Here are some helpful links to help you learn more and take action:

Ban GM Food – An activist group that aims to, well, ban GM foods!
Food Navigator – Keeping you informed on what’s happening in U.S. foods
World Health Organization – 20 Questions on GM Foods
Organic Consumers Association – Lots of great information and ways to get involved in your foods

a tale of two granolas

My love for the bulk section at Commodities and my general disappointment with boxed cereal leads me to this...

Orange Cardamom Pistachio-Date Granola
Makes About 6 Cups

5 cups organic rolled oats (thick or regular)
½ teaspoon sea salt
½-1 teaspoon ground cardamom
½-1 teaspoon ground ginger
½ teaspoon ground cloves
2 teaspoons organic orange oil/flavoring
1 teaspoon organic vanilla extract
½ cup chopped pistachios
1/3 cup unsweetened shredded or flaked coconut
1/3 cup chopped almonds
½ cup chopped dried dates
1/3 cup chopped organic apricots
1 tablespoon sesame seeds
3 tablespoons wheat germ
½ cup melted virgin coconut oil or organic canola oil
¼ cup local honey (use agave or maple as vegan substitute)
¼ cup dark agave nectar
1-2 tablespoons unsulphured molasses

1. Preheat oven to 325ºF.
2. In a large bowl, mix all of the dry ingredients and nuts and fruit together.
3. Stir in the oil and sweeteners until well combined.
4. Spread the mixture out on one or two sheet pans and bake for about 40 minutes, or until a rich golden brown and the mixture seems to have dried out.
5. Remove pans from oven and allow to cool on counter for at least 30 minutes before transferring granola to airtight container.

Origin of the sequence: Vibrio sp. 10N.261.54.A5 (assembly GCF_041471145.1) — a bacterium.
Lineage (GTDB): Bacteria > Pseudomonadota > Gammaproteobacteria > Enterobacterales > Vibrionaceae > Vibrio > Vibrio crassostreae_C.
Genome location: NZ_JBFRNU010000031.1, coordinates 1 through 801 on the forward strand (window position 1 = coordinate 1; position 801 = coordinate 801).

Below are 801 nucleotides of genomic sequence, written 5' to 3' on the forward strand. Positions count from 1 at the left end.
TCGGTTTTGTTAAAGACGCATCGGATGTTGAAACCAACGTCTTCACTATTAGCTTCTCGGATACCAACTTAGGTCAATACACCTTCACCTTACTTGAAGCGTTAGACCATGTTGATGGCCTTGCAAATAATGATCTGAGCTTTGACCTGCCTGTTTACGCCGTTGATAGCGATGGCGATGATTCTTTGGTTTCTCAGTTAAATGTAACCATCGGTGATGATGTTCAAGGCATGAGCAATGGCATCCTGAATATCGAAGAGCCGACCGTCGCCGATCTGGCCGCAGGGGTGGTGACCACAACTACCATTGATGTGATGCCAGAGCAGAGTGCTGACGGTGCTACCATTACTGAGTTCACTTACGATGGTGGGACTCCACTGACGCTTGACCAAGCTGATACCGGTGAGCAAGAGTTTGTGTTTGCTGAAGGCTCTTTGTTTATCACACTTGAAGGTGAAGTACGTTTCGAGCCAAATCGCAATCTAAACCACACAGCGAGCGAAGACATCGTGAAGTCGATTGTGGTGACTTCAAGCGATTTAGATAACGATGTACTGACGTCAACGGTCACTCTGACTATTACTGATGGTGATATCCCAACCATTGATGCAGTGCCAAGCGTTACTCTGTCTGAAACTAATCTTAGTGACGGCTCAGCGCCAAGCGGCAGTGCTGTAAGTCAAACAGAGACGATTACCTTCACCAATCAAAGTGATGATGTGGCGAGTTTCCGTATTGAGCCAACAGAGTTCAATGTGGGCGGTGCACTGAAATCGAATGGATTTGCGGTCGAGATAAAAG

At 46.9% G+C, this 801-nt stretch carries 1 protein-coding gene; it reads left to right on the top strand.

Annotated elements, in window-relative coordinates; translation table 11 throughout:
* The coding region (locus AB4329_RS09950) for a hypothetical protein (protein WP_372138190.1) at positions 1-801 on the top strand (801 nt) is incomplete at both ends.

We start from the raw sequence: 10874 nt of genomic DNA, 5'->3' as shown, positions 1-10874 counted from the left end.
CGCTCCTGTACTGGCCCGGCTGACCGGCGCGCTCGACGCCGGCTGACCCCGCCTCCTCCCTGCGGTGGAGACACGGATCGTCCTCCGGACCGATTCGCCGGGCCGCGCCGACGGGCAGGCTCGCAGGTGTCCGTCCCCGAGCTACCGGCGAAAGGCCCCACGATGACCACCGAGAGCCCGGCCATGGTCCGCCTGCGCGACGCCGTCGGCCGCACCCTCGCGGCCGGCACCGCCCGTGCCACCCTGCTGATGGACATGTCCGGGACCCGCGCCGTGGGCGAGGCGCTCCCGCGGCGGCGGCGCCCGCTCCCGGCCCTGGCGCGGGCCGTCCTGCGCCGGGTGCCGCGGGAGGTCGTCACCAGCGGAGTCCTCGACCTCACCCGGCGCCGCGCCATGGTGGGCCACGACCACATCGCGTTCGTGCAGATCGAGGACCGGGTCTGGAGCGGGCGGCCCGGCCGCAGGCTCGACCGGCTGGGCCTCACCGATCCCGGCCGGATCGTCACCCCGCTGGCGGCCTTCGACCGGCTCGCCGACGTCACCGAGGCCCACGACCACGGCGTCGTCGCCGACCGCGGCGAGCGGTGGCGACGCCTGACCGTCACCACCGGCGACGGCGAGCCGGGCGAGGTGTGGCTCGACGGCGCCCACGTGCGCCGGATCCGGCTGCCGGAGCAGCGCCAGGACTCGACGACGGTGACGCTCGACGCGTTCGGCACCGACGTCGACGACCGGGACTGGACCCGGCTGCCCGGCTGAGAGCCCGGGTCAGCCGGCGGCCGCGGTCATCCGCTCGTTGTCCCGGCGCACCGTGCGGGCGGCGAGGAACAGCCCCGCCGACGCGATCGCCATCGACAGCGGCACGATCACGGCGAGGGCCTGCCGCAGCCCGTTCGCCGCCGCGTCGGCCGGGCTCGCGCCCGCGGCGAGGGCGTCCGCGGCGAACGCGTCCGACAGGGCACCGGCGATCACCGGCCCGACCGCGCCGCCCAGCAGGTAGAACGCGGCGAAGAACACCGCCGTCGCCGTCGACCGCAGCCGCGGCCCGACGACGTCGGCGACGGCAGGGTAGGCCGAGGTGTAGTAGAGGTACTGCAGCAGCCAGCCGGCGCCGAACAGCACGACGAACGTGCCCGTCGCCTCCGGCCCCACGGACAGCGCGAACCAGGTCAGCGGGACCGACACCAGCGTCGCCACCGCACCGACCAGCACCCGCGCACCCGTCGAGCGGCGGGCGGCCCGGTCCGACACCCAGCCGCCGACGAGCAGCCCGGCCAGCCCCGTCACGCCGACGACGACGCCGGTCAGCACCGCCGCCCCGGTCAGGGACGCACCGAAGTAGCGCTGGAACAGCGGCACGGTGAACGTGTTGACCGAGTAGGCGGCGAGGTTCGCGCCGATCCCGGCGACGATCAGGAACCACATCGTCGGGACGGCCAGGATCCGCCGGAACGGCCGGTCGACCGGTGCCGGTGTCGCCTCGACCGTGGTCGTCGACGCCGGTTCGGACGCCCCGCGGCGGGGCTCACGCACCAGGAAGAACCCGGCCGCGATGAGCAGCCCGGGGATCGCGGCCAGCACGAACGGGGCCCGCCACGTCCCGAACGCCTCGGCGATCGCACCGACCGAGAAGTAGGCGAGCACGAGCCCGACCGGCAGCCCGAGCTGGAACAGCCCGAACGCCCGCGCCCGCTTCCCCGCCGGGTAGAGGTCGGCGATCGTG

Note: This makes the dried fruit rather firm and a bit crunchy. If you prefer, you can add the dried fruits in after the granola has baked. Or do half and half, like I do!

Your All Purpose Fruit + Nut Granola
Makes About 9 Cups

5 cups organic rolled oats
½ teaspoon sea salt
dash each of: cinnamon, nutmeg, cloves
¼ cup wheat germ
2 tablespoons sesame seeds
½ cup unsweetened shredded or flaked coconut
½ cup chopped apricots
½ cup raisins
2/3 cup sunflower seeds
1/3 cup chopped almonds
1/3 cup pecans
1/3 cup walnuts
½ cup melted virgin coconut oil or organic canola oil
1/3 cup dark agave nectar
1/3 cup local honey
¼ cup local grade b maple syrup
2-3 tablespoons unsulphured molasses
2 T flax seeds, lightly ground

1. Follow instructions as above, except add flax seeds after you've baked the granola. The beneficial oils in flax seeds are burned off if heated.

Note: Be flexible with this recipe. Use whatever dried fruit and nuts strike your fancy. Add more spices if you like. Have fun!

As you can see, these recipes make big batches. That's good for you because granola keeps well for a long period of time so long as properly stored, or, according to Joy of Cooking, you can freeze your granola for extended keeping, about 3-4 months. I personally like to give granola as presents. It looks great in a glass canning jar or in a cute bag with a bow!

Most store bought granola is incredibly expensive, has a bunch of cane sugar in it (if not worse), and is low on all the fruity and nutty bits-- and once you see how easy it is to make your own customized granola, you'll never go back to store-bought!

02 July 2009

green 1 thing: fill up

Maybe you haven’t stopped buying plastic water bottles just yet, but you can stop throwing them out every time they run dry. TapIt, the water bottle refilling network, provides New Yorkers with ‘water on the go’ by partnering with local establishments who promise to provide free water to the public, regardless of what they do or do not buy. From Amy’s Bread to Zanny’s Café, TapIt is helping New Yorkers reduce their waste, visit local establishments, and even save up to $500 a year.

See what other people are saying about TapIt here, here, and here, or just visit them online at www.tapitwater.com.